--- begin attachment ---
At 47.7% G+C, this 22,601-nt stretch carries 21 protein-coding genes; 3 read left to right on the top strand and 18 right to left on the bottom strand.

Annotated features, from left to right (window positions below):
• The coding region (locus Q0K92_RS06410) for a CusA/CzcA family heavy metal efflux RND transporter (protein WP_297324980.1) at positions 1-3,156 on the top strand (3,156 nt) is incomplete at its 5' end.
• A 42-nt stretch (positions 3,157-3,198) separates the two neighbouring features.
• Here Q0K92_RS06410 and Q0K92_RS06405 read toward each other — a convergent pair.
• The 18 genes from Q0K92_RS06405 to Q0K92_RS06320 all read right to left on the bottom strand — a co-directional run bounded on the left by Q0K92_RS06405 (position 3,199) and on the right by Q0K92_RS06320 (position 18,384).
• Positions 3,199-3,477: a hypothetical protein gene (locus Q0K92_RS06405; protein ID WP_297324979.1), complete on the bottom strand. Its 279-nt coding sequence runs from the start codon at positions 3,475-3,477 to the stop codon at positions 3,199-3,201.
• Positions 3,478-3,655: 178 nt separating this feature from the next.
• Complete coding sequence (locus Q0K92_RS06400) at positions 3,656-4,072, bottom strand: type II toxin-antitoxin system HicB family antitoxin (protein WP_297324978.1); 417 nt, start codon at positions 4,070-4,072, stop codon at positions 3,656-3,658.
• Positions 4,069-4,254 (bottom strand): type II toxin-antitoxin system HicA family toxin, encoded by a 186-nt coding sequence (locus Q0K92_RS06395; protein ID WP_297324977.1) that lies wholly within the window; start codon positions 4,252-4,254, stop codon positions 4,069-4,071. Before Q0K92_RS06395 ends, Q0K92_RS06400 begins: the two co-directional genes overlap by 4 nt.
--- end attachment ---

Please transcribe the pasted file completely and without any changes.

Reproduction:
At 47.7% G+C, this 22,601-nt stretch carries 21 protein-coding genes; 3 read left to right on the top strand and 18 right to left on the bottom strand.

Annotated features, from left to right (window positions below):
• The coding region (locus Q0K92_RS06410) for a CusA/CzcA family heavy metal efflux RND transporter (protein WP_297324980.1) at positions 1-3,156 on the top strand (3,156 nt) is incomplete at its 5' end.
• A 42-nt stretch (positions 3,157-3,198) separates the two neighbouring features.
• Here Q0K92_RS06410 and Q0K92_RS06405 read toward each other — a convergent pair.
• The 18 genes from Q0K92_RS06405 to Q0K92_RS06320 all read right to left on the bottom strand — a co-directional run bounded on the left by Q0K92_RS06405 (position 3,199) and on the right by Q0K92_RS06320 (position 18,384).
• Positions 3,199-3,477: a hypothetical protein gene (locus Q0K92_RS06405; protein ID WP_297324979.1), complete on the bottom strand. Its 279-nt coding sequence runs from the start codon at positions 3,475-3,477 to the stop codon at positions 3,199-3,201.
• Positions 3,478-3,655: 178 nt separating this feature from the next.
• Complete coding sequence (locus Q0K92_RS06400) at positions 3,656-4,072, bottom strand: type II toxin-antitoxin system HicB family antitoxin (protein WP_297324978.1); 417 nt, start codon at positions 4,070-4,072, stop codon at positions 3,656-3,658.
• Positions 4,069-4,254 (bottom strand): type II toxin-antitoxin system HicA family toxin, encoded by a 186-nt coding sequence (locus Q0K92_RS06395; protein ID WP_297324977.1) that lies wholly within the window; start codon positions 4,252-4,254, stop codon positions 4,069-4,071. Before Q0K92_RS06395 ends, Q0K92_RS06400 begins: the two co-directional genes overlap by 4 nt.